News Story

New Report Rebuts General Teacher Shortage Narrative

‘(H)ard to see the justification for the broad scope of the governor’s ... bonus spending proposal’

On Jan. 11, 2022, the Michigan State Board of Education issued a press release encouraging the state to spend up to $500 million to address what it called a teacher shortage.

Gov. Gretchen Whitmer upped the ante in February by asking legislators for $2.3 billion for this purpose.

An analysis by the Citizens Research Council of Michigan, however, questions the claim that there is a widespread shortage of teachers and other school staffers. A summary of the analysis states, “Given this evidence, as well as the student-staffing ratio trends discussed here, it is hard to see the justification for the broad scope of the governor’s statewide school employee retention bonus spending proposal.”

The report concludes, “From the data and research reviewed, it is hard to see that there is a general, statewide school staffing crisis.” The research group expects statewide student-to-staff ratios to continue to decline as student enrollment falls, leaving fewer students for each staffer.

The report says that some specialty positions are hard to fill, and targeted interventions, rather than a universal one, are the solution. It notes that $1.5 billion of Whitmer’s $2.3 billion public schools spending plan would be for employee bonuses.

“To be sure, many schools across Michigan are finding it difficult to retain staff in certain positions. But this is not a new problem. Nor is it a statewide problem as the governor’s spending proposal suggests by providing bonuses to nearly every school employee in the state,” the CRC report states.

There were, according to the report, 96,162 full-time Michigan public school teachers in the 2021-22 school year. That number grew to 100,636 teachers in 2021-22, a 5% increase in one year. Overall staffing numbers, which include teachers, paraprofessionals, and food service staff, increased by 11,000 in the same time frame, returning these numbers to pre-pandemic levels.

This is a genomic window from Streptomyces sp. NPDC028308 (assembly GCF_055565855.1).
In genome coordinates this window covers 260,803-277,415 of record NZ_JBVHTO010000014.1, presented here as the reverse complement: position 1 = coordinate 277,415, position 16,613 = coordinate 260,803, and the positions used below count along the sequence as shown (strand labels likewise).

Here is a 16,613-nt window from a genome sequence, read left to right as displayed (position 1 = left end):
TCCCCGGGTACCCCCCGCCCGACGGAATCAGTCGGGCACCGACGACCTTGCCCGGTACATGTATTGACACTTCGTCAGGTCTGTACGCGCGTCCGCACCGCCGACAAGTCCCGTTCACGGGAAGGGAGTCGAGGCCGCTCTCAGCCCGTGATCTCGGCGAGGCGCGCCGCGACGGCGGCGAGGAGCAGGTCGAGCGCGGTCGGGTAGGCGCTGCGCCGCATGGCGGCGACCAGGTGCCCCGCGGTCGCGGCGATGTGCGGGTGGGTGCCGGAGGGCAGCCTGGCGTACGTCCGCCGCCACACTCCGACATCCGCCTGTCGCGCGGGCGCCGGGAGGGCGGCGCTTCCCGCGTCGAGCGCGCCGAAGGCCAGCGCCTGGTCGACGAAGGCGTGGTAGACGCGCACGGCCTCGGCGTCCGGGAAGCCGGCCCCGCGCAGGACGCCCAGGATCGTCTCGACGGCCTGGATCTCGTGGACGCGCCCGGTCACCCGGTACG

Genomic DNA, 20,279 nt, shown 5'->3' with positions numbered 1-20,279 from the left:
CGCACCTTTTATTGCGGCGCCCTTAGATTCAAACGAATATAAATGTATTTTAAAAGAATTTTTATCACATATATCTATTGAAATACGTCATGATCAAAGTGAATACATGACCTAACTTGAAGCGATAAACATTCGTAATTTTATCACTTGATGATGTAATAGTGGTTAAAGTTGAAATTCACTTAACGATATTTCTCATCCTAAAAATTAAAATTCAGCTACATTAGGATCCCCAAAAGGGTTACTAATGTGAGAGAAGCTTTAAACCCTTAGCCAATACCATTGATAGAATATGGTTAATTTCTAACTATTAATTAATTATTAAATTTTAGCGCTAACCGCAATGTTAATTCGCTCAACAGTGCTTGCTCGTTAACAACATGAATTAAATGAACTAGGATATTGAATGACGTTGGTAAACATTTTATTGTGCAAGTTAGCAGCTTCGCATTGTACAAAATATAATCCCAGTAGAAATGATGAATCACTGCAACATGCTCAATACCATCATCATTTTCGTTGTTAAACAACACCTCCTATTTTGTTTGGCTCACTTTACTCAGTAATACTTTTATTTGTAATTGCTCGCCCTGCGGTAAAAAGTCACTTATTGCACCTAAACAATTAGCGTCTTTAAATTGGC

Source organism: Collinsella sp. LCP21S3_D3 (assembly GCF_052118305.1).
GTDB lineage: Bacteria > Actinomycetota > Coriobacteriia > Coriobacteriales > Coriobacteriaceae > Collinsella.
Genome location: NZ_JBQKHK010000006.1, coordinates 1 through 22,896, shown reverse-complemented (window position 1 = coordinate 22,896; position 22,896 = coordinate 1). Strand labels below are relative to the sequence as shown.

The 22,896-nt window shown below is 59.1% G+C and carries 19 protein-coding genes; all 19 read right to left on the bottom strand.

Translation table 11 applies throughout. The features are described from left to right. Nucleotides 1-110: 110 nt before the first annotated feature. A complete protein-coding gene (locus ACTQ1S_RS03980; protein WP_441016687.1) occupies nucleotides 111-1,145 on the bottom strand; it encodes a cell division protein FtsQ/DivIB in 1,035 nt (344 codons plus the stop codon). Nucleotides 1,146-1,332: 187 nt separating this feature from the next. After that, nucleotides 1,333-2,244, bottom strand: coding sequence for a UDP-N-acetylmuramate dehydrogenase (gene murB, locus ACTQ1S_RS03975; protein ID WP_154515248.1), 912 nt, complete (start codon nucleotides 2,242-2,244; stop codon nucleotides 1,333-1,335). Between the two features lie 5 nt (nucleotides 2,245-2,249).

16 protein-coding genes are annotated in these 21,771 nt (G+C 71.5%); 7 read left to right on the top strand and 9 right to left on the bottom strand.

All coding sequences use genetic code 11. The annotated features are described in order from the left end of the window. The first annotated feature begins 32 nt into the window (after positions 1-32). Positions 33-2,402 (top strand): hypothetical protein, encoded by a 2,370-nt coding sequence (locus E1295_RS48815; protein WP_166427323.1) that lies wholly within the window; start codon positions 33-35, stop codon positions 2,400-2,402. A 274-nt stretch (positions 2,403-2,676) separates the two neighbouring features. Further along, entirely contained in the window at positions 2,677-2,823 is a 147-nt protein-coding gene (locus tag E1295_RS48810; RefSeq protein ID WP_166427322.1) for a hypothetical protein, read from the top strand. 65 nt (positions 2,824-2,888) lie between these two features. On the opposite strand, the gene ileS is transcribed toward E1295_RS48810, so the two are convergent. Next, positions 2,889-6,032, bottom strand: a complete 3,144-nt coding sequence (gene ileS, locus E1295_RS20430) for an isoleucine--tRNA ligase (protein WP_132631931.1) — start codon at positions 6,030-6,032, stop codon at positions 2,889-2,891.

While the state has seen an increase in teachers hired, K-12 student enrollment has declined over the past 10 years, falling from 1.57 million in 2012-13 to 1.44 million in the current school year.

With the number of teachers increasing, even in the face of an ongoing enrollment decline, the student-to-teacher ratio dropped from 16 students per teacher 10 years ago to 14.3 students per teacher in the current school year. The national average is 15.8 students per teacher.

The report notes that targeted intervention is also the appropriate way to address ongoing personnel shortages, such as in special education, technical education and teaching in urban areas. Such measures will save taxpayer dollars and will focus official efforts on retaining and recruiting for schools and positions that are the most difficult to keep fully staffed.

The Citizens Research Council of Michigan is among the most respected research organizations in the state. In 2009, Center for Michigan founder Phil Power wrote an op-ed titled “Citizens Research Council is the sharpest, most unbiased analysis of state government.”

Michigan Capitol Confidential is the news source produced by the Mackinac Center for Public Policy. Michigan Capitol Confidential reports with a free-market news perspective.